Basque nationalism was defdinitely a force to be reckoned with. Don Carlos, the Pretender to the Spanish Throne, promised the Basques their independence if they fought for him. Naively, they did so.
From November, 1833, to April 72, there were no fewer than four uprisings in the Spanish Basque provinces. The last major Basque uprising of the 19th century was suppressed in 1876 by the Sandhursttrained Alfonso XII.
In April, 1931, after years of repression, the nations of Spain were allowed free expression for the very first time. The Spanish State is a pluri-national one.
The Castilian nation, in the central plateau, are the hegemonic rulers. Along the coastal belt are the Galicians, akin to the Portuguese (2.6 millions), the Catalans (6.9 millions) and the Basques.
In 1931 the constituent nations of the Spanish State agreed, by referendum, to establish their own self-governing republics subscribing to a confederated State.
The voting for the establishment of a Basque Republic, in the four Spanish Basque provinces, was 459,355, while only 14,196 voted against. The first Basque Government was set up and its president was Jose Antonio de Aguirre y Lekube.
This destruction of the Castilian empire in the Iberian Peninsula and the emergence of a democratic State was one of the factors behind the rise of
Franco's Fascist "Castilian nationalism." Franco's regime appealed to an aggressive
Castilian imperialist nationalism.
The tragedy of the Spanish Civil War is well known. First,
the rising by a group of dissi
dent army officers led by Franco against the legitimate Government of the Spanish Republics which was put down successfully in Madnd, in the Basque country and Catalonia. Second, the ensuing war, the aid given to the rebels by Hitler and Mussolini, which aided them to defeat Spanish Republican troops.
By mid-1937, after the most bloody resistance of the entire Civil War, in which Basque priests fought side by side with their parishioners in the field against the Francoists, the Basques were crushed by the combined efforts of Italian and German soldiers led by General Mula.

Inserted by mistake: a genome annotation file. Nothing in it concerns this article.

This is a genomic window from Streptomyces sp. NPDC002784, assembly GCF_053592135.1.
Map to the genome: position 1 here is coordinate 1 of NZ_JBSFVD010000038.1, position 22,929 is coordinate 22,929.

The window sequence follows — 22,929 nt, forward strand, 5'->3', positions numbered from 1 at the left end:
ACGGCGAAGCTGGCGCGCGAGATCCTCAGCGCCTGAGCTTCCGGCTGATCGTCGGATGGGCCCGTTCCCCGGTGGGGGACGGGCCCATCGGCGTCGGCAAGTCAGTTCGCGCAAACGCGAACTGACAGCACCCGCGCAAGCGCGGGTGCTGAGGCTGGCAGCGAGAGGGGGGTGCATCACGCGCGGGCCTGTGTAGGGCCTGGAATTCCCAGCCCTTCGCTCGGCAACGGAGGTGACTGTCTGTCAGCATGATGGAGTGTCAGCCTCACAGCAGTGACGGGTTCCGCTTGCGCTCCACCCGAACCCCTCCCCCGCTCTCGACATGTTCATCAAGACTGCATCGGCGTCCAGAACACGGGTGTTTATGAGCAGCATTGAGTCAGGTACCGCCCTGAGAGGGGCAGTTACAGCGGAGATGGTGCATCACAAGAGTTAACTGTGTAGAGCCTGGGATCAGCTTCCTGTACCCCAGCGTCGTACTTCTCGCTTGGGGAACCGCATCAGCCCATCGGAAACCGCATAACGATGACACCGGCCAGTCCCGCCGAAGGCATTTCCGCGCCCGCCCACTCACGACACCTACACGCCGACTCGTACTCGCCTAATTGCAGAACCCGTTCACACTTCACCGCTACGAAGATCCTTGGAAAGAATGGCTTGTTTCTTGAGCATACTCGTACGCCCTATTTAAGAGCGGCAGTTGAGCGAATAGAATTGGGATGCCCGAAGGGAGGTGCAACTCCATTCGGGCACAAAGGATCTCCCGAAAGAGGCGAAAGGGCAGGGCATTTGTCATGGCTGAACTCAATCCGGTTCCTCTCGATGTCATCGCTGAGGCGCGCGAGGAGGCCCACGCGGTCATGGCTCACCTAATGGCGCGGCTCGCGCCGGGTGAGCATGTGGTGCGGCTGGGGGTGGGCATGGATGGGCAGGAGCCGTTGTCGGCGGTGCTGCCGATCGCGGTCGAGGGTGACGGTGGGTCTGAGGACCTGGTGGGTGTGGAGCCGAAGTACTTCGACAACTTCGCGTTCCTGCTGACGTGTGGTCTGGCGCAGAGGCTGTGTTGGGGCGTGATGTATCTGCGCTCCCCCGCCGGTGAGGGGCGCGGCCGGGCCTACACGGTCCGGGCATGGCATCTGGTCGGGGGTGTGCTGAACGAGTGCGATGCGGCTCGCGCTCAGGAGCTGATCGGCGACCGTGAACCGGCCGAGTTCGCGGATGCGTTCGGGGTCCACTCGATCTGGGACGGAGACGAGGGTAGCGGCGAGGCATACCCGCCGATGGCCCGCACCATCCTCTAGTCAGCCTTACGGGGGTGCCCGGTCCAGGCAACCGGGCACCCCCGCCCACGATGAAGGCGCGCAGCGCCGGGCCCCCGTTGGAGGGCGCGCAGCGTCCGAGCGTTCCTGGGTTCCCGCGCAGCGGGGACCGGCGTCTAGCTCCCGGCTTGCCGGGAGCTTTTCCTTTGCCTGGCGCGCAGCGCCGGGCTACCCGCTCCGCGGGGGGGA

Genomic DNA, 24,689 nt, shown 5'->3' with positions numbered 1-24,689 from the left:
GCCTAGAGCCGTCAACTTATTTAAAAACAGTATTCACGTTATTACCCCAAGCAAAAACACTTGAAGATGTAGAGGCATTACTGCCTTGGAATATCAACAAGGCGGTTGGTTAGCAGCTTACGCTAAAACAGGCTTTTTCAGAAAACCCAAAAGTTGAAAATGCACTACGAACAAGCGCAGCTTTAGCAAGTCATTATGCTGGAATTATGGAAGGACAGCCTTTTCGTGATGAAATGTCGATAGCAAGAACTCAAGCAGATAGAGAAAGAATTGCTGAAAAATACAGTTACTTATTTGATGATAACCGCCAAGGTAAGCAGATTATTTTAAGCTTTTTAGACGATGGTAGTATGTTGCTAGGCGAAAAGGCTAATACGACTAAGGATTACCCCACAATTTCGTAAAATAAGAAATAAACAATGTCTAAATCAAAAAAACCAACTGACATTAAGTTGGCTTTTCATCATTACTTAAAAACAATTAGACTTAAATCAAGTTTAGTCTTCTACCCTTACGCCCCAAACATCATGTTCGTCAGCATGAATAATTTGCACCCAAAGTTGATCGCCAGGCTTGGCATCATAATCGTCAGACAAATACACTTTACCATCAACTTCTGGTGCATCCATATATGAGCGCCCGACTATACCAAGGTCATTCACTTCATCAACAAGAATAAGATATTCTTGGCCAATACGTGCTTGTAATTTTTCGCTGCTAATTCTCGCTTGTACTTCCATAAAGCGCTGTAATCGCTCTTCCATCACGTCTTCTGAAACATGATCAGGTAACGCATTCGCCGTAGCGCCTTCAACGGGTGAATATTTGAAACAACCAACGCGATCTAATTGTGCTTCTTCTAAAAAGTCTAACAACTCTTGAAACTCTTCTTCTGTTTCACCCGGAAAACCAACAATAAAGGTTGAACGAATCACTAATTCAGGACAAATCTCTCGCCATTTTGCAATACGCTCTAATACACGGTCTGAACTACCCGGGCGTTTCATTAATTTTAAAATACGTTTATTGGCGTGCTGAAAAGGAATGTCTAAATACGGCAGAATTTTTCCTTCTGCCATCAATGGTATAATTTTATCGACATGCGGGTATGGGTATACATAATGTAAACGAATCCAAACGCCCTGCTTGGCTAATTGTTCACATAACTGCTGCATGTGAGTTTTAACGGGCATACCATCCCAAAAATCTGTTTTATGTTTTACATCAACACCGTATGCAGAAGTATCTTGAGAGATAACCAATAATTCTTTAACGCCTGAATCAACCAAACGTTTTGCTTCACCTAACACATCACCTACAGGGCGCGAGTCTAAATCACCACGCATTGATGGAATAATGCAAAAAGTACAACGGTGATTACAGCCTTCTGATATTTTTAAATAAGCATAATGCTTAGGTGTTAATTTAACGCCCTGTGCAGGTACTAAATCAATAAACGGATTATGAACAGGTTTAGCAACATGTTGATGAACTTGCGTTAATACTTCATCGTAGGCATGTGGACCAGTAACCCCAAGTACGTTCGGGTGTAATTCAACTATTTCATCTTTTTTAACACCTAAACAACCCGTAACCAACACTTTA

Many of the Basque Government, including Aguirre, fled to exile across the border. Leaders of the Basque national movements who did not flee were executed or simply murdered. Among them was Fr Ariztimuno, founder of the separatist Basque Democratic arty.
Franco singled out the Basques provinces out from all others, calling them "traitor provinces" which, he said, he would eradicate.
On May 18, 1938, the Francoist Minister of Justice formally banned the Basque language by a special statute. The language was prohibited in schools, and especially as a medium of religious worship. Even tombs in cemeteries written in Basque were forbidden, and tombstones were dug out and desecrated by Spanish troops. The entire Press in the Basque language was suppressed, the study of
Basque history, culture — even dancing — at all levels from university downwards was prohibited. Libraries of Basque books. — Bibles, and prayerbooks among them — were burnt.
Today, the cultural situation for the Spanish Basques remains unaltered.
In spite of the oppression of their language, it is a tribute to the tenacity of the Basques that of their two million people, one million can still speak the Basque language. Of this million people 525,000 speak only Basque, according to the last published census.
For 30 years Radio Euzkadia, a private broadcasting station, constantly moving its position in the Pyrenees, has kept the tongue alive.
Books, such as the new Basque Catholic Bible, published in 1958, and magazines, are published abroad and smuggled into the country. Of the Basque nationalist Press, many publications are produced in ,Ithe French part of the Basque /..country and taken over the "border."
Forty years after Franco boasted he would eradicate the Basque nation, they still survive — survive, and are more militant than ever.
Peter Beresford Ellis